Whenever I leave my house I am very likely to take my camera bag with me. Inside you’ll usually find two medium format camera’s and at least one 35mm camera: either the LC-A+ or the LC-Wide. Lately, the LC-W has had the upper hand. Why? Because hidden underneath the disguise of being a small and simple P&S camera, I found an extremely versatile millipede!
A couple of months ago, I was facing a tough decision: I would buy another camera, which is always exciting, but I would have to choose between the LC-A+ and the LC-Wide. After going back and forth for a long time I finally settled on the LC-A+. I was happy as a child when it got here and I took it everywhere with me. But the thought of owning and using the LC-Wide never really left my head. So after a few weeks had passed and I had saved up some more piggy points, I started thinking again about getting the LC-A+ a playmate. Having seen so many incredible LC-Wide shots from other Lomographers, and having had such a great experience with the LC-A+, this time it was a very easy decision: that wide-angle beauty would be mine… And I haven’t regretted it for a second!
The LC-Wide has a very deceiving look: it looks like a very simple point and shoot camera with a single lever in the front to change the focal distance, and a small wheel to set the ISO. That’s it, or so it looks at first sight. While this simplicity is one of its greatest attributes, making it a foolproof camera in anybody’s hands, there is so much more this awesome snapper.
First off, the LC-Wide comes with an incredible lens! Not only because of its wideness but also its sharpness. The only thing you have to do is flick the focus lever up when your subject is closer than 1 meter and flick it down when your subject is further away. Do that right and you’ll get very nice and sharp photos.
Besides the shutter and the focus lever, there aren’t any more levers or buttons on the front or the top of the camera. But if you look at the bottom you will discover two switches. The first is the well known MX switch that can be found on most Lomography cameras and allows you to make multiple exposures. The other is a tiny switch labeled FF/S – HF. And this little switch has made all the difference for me! Using the correct combination of this switch, the plastic masks that came with camera and the metal doors that protect your lens when not in use, gives you plenty of format options besides the standard 35mm format.
Using the FF/S setting on both the switch and the lens doors will give you full frame 35mm pictures.
With exactly the same FF/S setting but by simple inserting the SQUARE mask in the back of your camera you’ll end up with beautiful square format images. Personally I adore a square format for photos, which probably explains my love for medium format 6×6 cameras ;-). Keep in mind that inserting the mask has to be done before loading the film and the mask will stay in place for the entire roll.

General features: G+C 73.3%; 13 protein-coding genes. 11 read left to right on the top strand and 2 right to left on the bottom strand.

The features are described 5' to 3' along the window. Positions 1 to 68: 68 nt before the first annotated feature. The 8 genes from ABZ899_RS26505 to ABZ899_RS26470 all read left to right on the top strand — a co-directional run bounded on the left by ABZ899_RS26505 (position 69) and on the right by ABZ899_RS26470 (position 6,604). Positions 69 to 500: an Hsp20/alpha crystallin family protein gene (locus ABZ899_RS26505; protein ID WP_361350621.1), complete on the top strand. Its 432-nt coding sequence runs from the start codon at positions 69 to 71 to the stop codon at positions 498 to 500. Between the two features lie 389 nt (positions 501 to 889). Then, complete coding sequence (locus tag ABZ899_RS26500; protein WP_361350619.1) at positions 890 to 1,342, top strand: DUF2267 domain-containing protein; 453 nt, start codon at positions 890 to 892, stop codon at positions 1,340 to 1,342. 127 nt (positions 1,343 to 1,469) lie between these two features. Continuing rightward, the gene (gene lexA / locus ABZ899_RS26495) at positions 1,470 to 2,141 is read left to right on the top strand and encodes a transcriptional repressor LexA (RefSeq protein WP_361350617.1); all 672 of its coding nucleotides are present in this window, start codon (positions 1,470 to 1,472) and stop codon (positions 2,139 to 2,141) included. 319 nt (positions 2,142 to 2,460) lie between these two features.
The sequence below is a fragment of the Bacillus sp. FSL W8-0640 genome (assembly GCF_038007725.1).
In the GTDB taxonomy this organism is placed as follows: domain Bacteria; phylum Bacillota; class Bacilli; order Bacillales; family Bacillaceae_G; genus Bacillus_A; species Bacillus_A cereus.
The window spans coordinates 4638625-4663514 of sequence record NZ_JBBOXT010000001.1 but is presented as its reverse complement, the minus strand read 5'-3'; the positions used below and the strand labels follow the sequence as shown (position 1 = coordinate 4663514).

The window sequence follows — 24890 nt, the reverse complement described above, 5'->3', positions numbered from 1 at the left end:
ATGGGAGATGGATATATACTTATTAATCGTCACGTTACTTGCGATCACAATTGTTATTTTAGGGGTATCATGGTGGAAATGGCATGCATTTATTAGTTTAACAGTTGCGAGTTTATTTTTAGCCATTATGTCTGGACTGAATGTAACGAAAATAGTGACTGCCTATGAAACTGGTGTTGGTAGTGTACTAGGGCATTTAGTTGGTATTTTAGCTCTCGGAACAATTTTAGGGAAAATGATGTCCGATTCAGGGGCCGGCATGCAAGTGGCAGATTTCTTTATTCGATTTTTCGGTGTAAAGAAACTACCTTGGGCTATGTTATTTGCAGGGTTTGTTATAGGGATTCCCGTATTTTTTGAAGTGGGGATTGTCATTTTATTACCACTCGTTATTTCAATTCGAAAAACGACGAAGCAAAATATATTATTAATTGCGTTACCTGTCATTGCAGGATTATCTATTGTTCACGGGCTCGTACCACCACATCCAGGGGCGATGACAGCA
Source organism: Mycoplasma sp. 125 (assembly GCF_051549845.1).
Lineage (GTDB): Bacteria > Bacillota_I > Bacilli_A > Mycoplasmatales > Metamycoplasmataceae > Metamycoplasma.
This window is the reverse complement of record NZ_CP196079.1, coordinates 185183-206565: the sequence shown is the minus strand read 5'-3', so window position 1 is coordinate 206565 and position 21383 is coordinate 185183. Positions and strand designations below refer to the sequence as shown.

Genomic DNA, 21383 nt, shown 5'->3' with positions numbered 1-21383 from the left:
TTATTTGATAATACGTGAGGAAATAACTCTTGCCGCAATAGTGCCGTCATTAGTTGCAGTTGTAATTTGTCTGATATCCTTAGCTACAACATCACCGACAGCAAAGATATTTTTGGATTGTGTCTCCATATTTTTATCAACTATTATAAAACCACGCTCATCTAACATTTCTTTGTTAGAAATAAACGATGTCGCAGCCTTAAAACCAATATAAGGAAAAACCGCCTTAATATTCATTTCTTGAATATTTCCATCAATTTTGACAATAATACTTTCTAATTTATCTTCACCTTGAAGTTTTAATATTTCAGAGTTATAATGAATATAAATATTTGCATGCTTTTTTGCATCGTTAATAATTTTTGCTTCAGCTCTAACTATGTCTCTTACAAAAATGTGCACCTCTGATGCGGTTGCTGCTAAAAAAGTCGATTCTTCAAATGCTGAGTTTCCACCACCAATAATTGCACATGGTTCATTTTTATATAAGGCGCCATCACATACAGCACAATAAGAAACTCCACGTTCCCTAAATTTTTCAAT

The second setting of the tiny switch and the lens doors is the HF or half frame setting. Inserting the HALF FRAME mask in the back and having switch and lens doors on HF will allow you to take images half the normal size, hence allowing you to get 72 exposures on a 36 exp roll.
These are the 3 official formats of the LC-Wide: full frame, half frame and square. But since this is Lomography there are plenty of ways to disobey and make up your own rules! I don’t remember where I first read about it, but my personal favorite is the endless-overlapping-single-shot-on-a-roll! You get this sweet effect by setting the bottom switch to HF, opening the lens doors completely (so have them on FF) and not insert any masks. Because the lens is fully open and there is no mask in the back, you’ll expose a full frame each time you press the shutter. But because the bottom switch is on HF it will only advance the film half a frame each time you cock the shutter. If you find there is to much overlap this way, try the following: bottom switch at HF, no mask, lens doors on HF. This way you’ll get half frame pictures with the tiniest bit of overlap between them.
But the fun doesn’t end here. If none of the formats above appeal to you, or if you’re in for a change, then get yourself the instant back and some instax film et voila, you hold a whole new camera in your hands!
Like I said before, one of the greatest attributes of the LC-Wide is its simplicity. Literally anybody can just grab it and make good shots with it. No manual needed :-) I you don’t believe me, look at the series below. This was shot by my 8 year old nephew the very first time he held an analogue camera!